Dispatches announcing the death of David Whitmer arrived at the Deseret News on Jan. 26, 1888. The Book of Mormon witness had died a day earlier at age 83.
On Jan. 30, the Deseret News printed the report of Whitmer's death from the Richmond Democrat in Richmond, Mo., where Whitmer had been a prominent citizen.After reporting Whitmer's part as a witness to the Book of Mormon, the writer noted that, "While describing this vision to us, all traces of a severe cold from which he was suffering disappeared for the time being, his form straightened, his countenance assumed almost a beautified expression and his tones became strangely eloquent.
"Although evidently no studied effort, the description was a magnificent piece of word painting and he carried his hearers with him to that lonely hill by the old farm and they stood there with him awed in the divine presence. Skeptics may laugh and scoff if they will, but no man could listen to Mr. Whitmer as he talks of his interview with the Angel of the Lord, without being most forcibly convinced that he has heard an honest man tell what he honestly believes to be true."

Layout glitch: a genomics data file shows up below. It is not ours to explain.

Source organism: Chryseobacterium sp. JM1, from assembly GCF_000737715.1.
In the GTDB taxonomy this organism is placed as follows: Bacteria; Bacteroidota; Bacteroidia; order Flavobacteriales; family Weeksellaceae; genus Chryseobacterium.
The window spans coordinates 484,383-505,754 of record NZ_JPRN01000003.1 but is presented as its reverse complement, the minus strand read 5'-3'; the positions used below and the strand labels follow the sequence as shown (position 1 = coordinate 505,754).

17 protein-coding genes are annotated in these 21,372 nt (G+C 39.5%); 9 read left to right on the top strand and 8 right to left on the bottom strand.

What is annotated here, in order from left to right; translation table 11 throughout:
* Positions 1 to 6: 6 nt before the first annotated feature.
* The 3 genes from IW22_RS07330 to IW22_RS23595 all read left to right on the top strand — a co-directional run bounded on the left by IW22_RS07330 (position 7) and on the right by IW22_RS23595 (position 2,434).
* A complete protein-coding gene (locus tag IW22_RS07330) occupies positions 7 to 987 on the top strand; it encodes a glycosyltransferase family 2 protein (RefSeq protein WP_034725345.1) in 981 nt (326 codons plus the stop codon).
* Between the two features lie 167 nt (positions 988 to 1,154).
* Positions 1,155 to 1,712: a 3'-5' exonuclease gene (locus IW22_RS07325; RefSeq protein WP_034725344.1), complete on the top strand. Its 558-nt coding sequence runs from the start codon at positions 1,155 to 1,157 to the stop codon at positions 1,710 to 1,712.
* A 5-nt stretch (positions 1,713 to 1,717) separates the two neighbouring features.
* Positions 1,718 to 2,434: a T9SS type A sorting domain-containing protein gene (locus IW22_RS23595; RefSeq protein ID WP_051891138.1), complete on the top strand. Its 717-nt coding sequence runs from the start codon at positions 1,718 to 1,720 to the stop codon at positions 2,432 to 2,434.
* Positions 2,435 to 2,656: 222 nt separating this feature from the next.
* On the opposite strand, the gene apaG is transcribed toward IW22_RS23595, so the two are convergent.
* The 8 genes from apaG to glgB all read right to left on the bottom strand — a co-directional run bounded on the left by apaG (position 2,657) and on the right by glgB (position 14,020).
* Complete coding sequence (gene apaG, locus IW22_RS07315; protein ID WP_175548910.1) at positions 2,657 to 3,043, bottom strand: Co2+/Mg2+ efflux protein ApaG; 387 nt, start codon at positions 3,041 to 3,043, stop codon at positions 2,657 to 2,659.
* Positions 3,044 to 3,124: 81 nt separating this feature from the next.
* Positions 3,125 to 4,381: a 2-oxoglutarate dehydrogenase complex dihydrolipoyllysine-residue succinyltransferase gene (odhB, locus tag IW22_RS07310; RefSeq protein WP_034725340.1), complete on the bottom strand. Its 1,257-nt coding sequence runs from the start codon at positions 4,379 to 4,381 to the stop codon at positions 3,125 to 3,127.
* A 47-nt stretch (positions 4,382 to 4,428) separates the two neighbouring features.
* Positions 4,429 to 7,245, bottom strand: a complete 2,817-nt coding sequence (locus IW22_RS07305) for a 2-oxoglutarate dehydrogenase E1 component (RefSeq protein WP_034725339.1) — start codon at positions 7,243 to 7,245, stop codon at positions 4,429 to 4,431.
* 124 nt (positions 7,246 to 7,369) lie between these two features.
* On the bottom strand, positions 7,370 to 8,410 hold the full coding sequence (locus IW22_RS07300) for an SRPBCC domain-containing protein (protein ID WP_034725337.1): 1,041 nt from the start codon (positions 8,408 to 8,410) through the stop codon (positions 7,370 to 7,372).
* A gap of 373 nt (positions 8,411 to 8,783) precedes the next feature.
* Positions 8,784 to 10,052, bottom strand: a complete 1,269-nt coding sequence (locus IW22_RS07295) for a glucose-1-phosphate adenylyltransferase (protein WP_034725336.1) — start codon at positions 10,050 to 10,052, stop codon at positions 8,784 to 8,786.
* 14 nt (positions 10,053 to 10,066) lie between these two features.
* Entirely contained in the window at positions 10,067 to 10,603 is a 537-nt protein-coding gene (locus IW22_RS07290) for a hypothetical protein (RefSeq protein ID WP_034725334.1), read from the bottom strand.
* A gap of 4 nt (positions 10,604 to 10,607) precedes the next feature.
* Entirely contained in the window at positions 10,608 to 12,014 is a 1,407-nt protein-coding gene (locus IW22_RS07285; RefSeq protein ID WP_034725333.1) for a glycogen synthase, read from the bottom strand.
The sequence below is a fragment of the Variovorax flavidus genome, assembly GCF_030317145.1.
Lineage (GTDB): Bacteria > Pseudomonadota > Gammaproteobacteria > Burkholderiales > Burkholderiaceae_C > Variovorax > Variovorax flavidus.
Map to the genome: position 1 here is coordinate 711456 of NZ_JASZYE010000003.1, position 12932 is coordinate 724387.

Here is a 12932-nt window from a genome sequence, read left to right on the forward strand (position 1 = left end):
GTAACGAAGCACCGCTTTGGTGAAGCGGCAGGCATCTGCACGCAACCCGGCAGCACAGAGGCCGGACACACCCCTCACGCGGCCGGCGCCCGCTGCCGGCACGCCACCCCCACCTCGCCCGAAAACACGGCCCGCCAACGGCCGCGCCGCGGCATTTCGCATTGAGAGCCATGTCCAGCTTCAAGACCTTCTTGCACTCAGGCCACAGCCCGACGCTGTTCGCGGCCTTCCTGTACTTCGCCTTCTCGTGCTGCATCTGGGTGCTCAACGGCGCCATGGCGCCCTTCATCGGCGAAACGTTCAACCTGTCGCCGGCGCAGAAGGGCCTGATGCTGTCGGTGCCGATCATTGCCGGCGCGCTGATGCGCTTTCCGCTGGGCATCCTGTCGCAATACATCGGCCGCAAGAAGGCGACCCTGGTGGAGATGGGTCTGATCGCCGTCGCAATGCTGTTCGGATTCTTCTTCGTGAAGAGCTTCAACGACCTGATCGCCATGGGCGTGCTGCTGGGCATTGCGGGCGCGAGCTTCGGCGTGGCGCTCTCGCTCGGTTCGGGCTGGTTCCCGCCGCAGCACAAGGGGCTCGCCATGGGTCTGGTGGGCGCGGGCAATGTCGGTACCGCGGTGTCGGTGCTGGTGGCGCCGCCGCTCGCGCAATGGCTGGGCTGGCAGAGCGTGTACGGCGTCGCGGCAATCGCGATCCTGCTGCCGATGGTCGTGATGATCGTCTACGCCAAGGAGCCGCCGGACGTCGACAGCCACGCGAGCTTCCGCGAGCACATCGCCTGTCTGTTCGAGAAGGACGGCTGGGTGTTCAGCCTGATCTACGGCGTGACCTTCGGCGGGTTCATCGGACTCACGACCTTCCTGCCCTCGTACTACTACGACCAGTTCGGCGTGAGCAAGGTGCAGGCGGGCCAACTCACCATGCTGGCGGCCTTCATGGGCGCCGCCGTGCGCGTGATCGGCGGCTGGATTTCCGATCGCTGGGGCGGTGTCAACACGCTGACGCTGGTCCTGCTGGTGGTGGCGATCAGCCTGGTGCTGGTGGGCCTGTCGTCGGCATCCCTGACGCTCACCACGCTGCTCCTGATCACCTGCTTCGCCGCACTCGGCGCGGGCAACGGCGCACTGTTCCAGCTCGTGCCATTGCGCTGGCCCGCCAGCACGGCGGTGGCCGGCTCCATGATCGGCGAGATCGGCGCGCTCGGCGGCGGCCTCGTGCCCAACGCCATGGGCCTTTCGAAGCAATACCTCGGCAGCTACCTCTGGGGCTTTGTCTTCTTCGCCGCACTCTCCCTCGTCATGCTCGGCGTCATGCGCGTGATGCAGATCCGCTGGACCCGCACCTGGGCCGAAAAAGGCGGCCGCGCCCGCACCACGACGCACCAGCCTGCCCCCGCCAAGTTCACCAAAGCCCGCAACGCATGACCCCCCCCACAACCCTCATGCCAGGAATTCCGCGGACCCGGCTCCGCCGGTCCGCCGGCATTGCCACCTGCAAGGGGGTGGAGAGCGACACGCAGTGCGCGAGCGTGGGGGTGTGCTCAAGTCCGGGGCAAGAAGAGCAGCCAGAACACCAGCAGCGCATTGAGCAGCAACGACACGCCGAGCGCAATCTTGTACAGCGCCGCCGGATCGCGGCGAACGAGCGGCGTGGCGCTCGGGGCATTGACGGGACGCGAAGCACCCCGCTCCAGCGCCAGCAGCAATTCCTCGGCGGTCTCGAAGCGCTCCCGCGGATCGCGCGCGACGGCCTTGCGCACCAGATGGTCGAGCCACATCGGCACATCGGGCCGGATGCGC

Quotes from the past
"Each one of us has the right given to him by God to think as he wishes, to believe as he wishes. But when we come to teaching others, and particularly when we come to teaching the youth of Zion . . ., we then move into a position of responsibility in which we must be sure that we teach only that which has been revealed from the Lord. I feel that I have no right to try to impart to others some abstract theory of mine, some explanation of mine which lies outside of the revealed will of the Lord, and I may say I have a lot of fancy ideas, but they are too fancy for me to try to give to others." - President J. Reuben Clark Jr. of the First Presidency, delivered Jan. 22, 1936, at BYU.